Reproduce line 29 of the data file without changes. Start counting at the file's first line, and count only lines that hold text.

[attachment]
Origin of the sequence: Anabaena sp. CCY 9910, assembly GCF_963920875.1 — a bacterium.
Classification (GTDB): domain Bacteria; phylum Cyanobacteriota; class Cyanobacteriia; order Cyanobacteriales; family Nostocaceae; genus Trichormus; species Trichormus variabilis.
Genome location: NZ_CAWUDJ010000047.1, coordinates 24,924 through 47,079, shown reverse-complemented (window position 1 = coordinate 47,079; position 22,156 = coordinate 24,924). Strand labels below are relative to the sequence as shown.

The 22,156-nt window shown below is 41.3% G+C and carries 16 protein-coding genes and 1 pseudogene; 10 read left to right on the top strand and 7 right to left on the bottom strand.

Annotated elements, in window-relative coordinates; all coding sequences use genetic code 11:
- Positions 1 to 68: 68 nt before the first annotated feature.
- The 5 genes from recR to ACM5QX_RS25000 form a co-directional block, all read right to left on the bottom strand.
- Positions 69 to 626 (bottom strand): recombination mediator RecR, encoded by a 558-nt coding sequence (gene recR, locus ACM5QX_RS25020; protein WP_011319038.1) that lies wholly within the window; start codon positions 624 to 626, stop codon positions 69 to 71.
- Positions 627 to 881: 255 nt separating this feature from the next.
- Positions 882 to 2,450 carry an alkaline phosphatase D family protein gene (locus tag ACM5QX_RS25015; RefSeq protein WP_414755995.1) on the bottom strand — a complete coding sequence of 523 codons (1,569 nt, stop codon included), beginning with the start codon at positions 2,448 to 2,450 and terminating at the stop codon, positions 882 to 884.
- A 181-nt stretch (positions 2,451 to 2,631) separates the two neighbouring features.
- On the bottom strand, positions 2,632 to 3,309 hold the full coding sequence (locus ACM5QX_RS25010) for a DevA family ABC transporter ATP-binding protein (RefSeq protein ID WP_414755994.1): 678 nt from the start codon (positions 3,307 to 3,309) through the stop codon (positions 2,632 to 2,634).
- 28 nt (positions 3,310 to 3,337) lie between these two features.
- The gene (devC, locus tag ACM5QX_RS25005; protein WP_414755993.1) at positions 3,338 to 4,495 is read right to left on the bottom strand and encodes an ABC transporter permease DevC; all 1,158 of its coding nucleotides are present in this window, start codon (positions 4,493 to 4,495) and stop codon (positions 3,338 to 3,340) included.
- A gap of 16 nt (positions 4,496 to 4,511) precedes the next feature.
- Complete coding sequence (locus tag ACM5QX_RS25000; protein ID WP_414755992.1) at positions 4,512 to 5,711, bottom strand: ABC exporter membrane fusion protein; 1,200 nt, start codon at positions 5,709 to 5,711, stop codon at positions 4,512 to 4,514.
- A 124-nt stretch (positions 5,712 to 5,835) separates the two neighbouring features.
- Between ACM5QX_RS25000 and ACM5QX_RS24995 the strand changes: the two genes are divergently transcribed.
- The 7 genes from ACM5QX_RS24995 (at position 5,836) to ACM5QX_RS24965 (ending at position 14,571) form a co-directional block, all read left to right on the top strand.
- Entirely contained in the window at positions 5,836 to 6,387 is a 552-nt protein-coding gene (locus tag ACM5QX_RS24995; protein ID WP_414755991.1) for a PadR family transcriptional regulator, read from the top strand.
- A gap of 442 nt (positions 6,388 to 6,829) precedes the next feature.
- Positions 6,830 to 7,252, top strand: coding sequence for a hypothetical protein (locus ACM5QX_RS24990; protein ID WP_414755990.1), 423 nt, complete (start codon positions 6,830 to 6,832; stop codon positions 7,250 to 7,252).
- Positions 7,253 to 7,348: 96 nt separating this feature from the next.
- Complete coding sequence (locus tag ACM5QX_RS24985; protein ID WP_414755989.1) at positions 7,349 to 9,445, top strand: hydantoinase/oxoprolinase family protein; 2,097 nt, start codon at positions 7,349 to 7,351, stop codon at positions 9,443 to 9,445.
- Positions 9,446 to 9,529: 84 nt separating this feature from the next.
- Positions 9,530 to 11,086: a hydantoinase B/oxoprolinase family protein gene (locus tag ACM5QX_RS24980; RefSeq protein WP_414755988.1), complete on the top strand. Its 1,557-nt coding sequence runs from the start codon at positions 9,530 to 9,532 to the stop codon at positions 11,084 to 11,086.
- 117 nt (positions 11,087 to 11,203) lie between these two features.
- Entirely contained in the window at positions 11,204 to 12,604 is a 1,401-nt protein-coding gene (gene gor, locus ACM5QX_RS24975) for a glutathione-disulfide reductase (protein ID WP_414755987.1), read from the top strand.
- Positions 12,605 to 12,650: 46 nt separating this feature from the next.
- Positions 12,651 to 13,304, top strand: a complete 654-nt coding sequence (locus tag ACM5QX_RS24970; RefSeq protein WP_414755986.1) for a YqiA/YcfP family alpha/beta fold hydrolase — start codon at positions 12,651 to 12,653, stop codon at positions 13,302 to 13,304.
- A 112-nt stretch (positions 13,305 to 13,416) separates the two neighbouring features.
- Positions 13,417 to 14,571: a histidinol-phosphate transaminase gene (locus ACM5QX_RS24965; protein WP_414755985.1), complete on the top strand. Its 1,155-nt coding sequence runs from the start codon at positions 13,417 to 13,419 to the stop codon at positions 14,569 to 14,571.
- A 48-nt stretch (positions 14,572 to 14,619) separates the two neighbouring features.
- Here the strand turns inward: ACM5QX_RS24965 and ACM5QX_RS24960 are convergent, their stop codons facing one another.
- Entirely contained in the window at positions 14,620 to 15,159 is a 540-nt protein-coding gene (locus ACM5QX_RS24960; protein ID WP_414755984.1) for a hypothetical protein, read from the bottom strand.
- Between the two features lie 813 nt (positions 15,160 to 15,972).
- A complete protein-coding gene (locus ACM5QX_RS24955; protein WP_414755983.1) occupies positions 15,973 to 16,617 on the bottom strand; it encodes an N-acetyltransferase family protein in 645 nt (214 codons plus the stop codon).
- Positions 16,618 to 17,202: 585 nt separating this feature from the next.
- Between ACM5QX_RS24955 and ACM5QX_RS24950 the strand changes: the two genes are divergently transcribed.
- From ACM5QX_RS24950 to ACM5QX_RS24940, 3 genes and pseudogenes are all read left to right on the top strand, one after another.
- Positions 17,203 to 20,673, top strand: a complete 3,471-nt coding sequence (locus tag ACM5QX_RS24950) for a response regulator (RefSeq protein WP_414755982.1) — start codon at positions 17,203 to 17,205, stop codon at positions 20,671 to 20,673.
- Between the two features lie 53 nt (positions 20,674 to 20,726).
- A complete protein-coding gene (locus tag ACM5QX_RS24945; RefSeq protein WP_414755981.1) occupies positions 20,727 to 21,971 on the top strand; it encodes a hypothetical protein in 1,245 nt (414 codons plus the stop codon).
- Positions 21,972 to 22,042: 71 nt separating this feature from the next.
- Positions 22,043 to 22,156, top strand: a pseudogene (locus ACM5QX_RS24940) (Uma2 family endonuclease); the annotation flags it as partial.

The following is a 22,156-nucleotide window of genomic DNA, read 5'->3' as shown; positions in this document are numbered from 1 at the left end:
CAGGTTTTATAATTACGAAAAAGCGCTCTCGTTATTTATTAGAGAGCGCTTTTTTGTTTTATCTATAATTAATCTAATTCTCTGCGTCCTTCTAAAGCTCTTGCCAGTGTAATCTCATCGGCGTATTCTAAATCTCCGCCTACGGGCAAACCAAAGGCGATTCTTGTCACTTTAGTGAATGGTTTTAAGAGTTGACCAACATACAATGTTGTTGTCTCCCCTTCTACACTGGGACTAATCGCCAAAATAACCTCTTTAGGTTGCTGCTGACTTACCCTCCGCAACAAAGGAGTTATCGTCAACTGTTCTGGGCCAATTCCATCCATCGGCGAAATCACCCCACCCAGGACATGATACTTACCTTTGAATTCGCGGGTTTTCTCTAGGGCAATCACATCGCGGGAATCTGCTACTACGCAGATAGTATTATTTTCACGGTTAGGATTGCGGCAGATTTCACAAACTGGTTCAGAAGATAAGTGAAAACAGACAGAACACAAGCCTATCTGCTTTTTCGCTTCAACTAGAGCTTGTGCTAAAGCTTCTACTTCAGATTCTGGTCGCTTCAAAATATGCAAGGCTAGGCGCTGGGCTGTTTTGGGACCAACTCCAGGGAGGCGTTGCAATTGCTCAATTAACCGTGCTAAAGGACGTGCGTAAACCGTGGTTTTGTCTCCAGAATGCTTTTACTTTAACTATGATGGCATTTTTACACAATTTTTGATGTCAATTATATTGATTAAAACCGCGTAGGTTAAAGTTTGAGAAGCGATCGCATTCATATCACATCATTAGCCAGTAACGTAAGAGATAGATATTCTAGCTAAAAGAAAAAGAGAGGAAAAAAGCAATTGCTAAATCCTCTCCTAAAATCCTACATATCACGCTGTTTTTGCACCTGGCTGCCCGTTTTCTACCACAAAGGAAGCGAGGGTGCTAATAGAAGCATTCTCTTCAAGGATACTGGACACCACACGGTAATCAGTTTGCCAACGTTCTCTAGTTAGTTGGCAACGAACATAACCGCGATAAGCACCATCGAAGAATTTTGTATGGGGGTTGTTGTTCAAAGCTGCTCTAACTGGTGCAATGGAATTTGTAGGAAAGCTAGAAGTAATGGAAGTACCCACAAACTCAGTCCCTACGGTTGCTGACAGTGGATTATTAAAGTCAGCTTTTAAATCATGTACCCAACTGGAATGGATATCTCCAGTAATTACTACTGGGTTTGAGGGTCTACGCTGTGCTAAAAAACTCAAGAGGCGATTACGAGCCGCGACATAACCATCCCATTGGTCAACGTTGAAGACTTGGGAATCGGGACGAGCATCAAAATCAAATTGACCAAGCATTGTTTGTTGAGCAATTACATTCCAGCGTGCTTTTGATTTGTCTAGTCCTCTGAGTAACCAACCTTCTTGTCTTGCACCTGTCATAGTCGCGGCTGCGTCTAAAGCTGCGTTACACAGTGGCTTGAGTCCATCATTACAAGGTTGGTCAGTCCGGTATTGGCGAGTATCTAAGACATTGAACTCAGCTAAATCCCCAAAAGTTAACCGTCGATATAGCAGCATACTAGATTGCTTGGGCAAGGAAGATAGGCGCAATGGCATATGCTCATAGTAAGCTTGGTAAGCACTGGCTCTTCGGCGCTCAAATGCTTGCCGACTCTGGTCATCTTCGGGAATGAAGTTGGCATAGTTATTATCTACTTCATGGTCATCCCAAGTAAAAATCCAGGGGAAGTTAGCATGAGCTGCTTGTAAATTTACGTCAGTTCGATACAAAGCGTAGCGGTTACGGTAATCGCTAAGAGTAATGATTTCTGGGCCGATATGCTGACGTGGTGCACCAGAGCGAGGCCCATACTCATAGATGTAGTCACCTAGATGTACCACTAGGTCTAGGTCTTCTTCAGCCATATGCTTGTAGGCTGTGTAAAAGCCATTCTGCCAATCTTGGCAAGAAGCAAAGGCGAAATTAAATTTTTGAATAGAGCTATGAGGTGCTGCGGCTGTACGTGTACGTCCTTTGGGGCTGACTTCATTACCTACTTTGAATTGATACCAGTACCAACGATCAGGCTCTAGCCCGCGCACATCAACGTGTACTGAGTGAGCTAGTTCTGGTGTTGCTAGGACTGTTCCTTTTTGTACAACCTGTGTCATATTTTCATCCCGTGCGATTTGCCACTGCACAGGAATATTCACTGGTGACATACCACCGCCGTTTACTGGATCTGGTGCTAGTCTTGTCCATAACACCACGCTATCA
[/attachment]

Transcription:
- Positions 12,605 to 12,650: 46 nt separating this feature from the next.